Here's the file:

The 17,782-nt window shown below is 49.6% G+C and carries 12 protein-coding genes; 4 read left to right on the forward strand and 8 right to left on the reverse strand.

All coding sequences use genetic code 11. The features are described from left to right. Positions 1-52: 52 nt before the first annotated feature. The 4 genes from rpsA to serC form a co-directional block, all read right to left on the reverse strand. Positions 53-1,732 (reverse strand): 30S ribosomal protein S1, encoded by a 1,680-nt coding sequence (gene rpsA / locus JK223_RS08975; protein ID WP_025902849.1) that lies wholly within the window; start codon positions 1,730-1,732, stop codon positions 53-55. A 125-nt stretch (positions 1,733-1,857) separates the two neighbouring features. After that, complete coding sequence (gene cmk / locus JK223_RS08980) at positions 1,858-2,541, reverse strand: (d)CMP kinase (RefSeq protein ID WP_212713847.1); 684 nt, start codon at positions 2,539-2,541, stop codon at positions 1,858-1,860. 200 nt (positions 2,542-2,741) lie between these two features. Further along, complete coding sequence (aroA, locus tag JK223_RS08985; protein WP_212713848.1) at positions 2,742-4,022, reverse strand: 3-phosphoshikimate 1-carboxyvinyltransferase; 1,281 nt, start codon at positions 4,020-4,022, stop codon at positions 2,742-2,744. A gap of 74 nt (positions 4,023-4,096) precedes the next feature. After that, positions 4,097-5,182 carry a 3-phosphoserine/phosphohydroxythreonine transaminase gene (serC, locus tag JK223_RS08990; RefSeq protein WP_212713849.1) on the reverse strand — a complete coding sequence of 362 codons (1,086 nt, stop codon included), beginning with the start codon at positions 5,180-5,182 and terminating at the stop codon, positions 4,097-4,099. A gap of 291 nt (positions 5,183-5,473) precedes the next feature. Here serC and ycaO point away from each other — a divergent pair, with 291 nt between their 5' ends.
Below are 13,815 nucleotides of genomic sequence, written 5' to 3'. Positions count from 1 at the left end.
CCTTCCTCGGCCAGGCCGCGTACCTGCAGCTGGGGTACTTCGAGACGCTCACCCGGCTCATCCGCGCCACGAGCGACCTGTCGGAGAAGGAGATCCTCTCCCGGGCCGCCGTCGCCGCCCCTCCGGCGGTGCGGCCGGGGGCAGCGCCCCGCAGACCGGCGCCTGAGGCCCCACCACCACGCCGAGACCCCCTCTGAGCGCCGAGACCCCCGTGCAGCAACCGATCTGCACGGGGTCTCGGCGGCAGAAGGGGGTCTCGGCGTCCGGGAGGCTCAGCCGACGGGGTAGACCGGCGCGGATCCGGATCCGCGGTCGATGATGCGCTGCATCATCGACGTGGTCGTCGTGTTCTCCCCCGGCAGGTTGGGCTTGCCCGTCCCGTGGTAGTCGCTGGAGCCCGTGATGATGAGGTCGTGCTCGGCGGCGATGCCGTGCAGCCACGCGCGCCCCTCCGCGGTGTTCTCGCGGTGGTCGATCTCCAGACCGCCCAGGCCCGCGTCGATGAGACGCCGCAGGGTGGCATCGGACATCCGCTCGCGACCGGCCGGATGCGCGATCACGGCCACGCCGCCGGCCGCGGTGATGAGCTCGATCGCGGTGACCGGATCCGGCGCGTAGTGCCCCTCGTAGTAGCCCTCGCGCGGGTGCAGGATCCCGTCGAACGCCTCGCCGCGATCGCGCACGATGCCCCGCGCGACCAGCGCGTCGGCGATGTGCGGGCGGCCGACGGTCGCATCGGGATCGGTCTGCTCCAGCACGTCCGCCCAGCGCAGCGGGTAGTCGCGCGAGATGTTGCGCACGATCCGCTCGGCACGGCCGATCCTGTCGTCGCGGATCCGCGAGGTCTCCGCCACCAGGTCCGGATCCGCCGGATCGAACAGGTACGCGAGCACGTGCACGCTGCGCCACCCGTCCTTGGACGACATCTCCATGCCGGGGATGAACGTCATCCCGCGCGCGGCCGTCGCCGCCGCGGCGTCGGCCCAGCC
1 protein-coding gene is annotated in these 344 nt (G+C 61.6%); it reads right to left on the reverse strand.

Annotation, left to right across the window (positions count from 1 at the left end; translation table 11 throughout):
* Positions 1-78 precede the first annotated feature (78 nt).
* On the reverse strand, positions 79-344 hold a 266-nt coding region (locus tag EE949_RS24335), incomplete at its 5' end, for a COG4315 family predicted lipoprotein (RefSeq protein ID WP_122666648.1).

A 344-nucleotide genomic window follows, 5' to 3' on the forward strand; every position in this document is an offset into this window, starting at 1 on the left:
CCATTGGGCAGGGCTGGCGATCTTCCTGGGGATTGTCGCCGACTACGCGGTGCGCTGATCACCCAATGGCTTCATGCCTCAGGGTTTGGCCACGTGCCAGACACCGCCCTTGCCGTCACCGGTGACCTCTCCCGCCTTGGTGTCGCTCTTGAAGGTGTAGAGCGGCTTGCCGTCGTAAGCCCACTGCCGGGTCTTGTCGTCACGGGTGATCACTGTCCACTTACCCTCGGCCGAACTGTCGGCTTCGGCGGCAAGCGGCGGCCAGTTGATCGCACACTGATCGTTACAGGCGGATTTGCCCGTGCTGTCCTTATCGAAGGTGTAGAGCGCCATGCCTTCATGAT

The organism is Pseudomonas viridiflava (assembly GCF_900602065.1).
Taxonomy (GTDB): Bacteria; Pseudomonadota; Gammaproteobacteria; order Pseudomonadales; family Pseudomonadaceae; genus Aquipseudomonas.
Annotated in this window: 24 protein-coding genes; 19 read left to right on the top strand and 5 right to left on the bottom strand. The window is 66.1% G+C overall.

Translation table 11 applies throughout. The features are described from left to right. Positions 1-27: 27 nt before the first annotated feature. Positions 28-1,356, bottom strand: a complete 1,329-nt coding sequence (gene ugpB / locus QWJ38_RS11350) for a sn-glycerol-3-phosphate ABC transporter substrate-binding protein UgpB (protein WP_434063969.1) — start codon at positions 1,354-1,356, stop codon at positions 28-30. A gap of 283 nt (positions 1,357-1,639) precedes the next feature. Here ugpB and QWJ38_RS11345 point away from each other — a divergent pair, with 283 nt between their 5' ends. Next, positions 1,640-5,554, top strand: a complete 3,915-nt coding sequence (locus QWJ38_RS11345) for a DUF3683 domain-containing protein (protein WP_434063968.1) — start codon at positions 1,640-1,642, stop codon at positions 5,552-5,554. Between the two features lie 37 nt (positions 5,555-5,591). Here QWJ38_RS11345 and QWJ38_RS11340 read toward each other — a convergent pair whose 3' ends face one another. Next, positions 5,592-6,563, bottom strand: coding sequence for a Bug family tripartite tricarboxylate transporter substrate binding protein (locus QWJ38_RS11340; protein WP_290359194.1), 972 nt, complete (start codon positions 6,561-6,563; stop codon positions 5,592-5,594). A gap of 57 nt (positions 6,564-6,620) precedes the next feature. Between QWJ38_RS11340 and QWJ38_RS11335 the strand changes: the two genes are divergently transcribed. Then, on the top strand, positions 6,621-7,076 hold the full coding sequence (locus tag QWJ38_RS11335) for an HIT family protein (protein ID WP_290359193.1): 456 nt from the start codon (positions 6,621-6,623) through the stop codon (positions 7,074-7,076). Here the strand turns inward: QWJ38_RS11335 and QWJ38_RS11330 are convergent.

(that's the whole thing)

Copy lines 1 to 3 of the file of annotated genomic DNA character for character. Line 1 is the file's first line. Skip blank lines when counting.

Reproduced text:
The 17,782-nt window shown below is 49.6% G+C and carries 12 protein-coding genes; 4 read left to right on the forward strand and 8 right to left on the reverse strand.

All coding sequences use genetic code 11. The features are described from left to right. Positions 1-52: 52 nt before the first annotated feature. The 4 genes from rpsA to serC form a co-directional block, all read right to left on the reverse strand. Positions 53-1,732 (reverse strand): 30S ribosomal protein S1, encoded by a 1,680-nt coding sequence (gene rpsA / locus JK223_RS08975; protein ID WP_025902849.1) that lies wholly within the window; start codon positions 1,730-1,732, stop codon positions 53-55. A 125-nt stretch (positions 1,733-1,857) separates the two neighbouring features. After that, complete coding sequence (gene cmk / locus JK223_RS08980) at positions 1,858-2,541, reverse strand: (d)CMP kinase (RefSeq protein ID WP_212713847.1); 684 nt, start codon at positions 2,539-2,541, stop codon at positions 1,858-1,860. 200 nt (positions 2,542-2,741) lie between these two features. Further along, complete coding sequence (aroA, locus tag JK223_RS08985; protein WP_212713848.1) at positions 2,742-4,022, reverse strand: 3-phosphoshikimate 1-carboxyvinyltransferase; 1,281 nt, start codon at positions 4,020-4,022, stop codon at positions 2,742-2,744. A gap of 74 nt (positions 4,023-4,096) precedes the next feature. After that, positions 4,097-5,182 carry a 3-phosphoserine/phosphohydroxythreonine transaminase gene (serC, locus tag JK223_RS08990; RefSeq protein WP_212713849.1) on the reverse strand — a complete coding sequence of 362 codons (1,086 nt, stop codon included), beginning with the start codon at positions 5,180-5,182 and terminating at the stop codon, positions 4,097-4,099. A gap of 291 nt (positions 5,183-5,473) precedes the next feature. Here serC and ycaO point away from each other — a divergent pair, with 291 nt between their 5' ends.
Below are 13,815 nucleotides of genomic sequence, written 5' to 3'. Positions count from 1 at the left end.